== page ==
About this artwork
Portraits of important people appear on local currency all around the world. The same was true in ancient Rome, which began producing its first coinage in the late 4th century BC. Early coins depicted the heads of gods and goddesses on the front side, often in profile, while the back depicted animals, natural resources, symbols, and references to historical events. It was not until 44 BC that the portrait of a living person—Julius Caesar—appeared on coins. Thereafter, profile portraits of rulers or other members of the imperial family became the standard subject on coins throughout the Roman Empire.
Inscriptions on coins help identify the ruler. While the front side depicted the sovereign’s portrait, the back was often used to communicate the ruler’s accomplishments or aspirations. Until Late Antiquity, portraits usually appeared in profile. The tiny images were carved by engravers into bronze dies, with one for the front and another for the back. The coins were then struck, one by one, in a process similar to how coins are created today.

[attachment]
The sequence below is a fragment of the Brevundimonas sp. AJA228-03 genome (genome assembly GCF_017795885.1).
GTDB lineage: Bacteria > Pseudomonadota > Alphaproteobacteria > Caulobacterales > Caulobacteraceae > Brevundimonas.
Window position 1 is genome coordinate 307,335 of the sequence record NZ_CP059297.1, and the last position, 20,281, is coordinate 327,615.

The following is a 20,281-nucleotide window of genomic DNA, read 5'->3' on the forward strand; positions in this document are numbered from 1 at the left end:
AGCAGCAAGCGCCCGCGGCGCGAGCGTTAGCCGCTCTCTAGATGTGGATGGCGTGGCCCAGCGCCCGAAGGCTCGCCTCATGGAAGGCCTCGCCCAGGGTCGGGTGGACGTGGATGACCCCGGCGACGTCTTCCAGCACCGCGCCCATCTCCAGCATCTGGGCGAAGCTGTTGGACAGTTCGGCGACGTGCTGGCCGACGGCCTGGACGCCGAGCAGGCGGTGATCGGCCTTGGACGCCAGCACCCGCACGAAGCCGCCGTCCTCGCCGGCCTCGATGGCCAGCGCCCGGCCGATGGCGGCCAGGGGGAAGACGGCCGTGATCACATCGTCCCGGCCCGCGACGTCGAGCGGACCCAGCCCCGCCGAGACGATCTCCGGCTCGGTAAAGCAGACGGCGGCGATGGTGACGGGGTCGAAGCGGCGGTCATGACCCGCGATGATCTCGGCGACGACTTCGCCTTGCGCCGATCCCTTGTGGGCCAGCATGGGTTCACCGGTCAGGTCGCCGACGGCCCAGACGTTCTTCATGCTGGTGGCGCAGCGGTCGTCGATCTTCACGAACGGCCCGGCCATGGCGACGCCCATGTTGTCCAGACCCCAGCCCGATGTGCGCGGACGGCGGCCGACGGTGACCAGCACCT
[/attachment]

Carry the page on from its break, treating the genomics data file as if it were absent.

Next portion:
Early imperial coin portraits included individualized features that identified each ruler. The first Roman emperor, Augustus (reigned 27 BC–AD 14), dictated that he retain his youthful appearance in his portraits throughout his lifetime). Depictions of subsequent emperors, like Caligula (reigned 37–41), and Nero (reigned 54–68), seen here, were less idealized. The gold aureus gradually replaced the silver denarius as the most common coin for imperial portraits.
- Ancient Roman
- Aureus (Coin) Portraying Emperor Nero
- Rome (Object made in)
- 66 CE–67 CE
- Obverse: IMP NERO CEASAR AVGVSTVS Reverse: SALVS
- Diam. 1.8 cm; 7.27 g
- Gift of William F. Dunham